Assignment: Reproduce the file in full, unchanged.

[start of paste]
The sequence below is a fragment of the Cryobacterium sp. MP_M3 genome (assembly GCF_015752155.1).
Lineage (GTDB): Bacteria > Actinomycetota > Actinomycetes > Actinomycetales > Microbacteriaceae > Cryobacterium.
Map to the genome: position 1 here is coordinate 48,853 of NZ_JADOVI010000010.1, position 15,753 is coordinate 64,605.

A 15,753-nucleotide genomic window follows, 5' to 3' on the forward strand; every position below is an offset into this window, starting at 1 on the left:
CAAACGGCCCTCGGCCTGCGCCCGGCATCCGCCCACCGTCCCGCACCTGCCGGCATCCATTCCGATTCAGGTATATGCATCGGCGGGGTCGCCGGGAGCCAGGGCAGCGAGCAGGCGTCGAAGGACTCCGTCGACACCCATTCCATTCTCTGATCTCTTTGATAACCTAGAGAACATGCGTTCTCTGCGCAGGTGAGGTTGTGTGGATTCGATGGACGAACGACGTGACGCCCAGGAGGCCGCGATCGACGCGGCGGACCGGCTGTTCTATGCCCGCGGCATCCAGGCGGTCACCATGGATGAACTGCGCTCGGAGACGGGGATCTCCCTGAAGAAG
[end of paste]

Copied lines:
The sequence below is a fragment of the Cryobacterium sp. MP_M3 genome (assembly GCF_015752155.1).
Lineage (GTDB): Bacteria > Actinomycetota > Actinomycetes > Actinomycetales > Microbacteriaceae > Cryobacterium.
Map to the genome: position 1 here is coordinate 48,853 of NZ_JADOVI010000010.1, position 15,753 is coordinate 64,605.

A 15,753-nucleotide genomic window follows, 5' to 3' on the forward strand; every position below is an offset into this window, starting at 1 on the left:
CAAACGGCCCTCGGCCTGCGCCCGGCATCCGCCCACCGTCCCGCACCTGCCGGCATCCATTCCGATTCAGGTATATGCATCGGCGGGGTCGCCGGGAGCCAGGGCAGCGAGCAGGCGTCGAAGGACTCCGTCGACACCCATTCCATTCTCTGATCTCTTTGATAACCTAGAGAACATGCGTTCTCTGCGCAGGTGAGGTTGTGTGGATTCGATGGACGAACGACGTGACGCCCAGGAGGCCGCGATCGACGCGGCGGACCGGCTGTTCTATGCCCGCGGCATCCAGGCGGTCACCATGGATGAACTGCGCTCGGAGACGGGGATCTCCCTGAAGAAG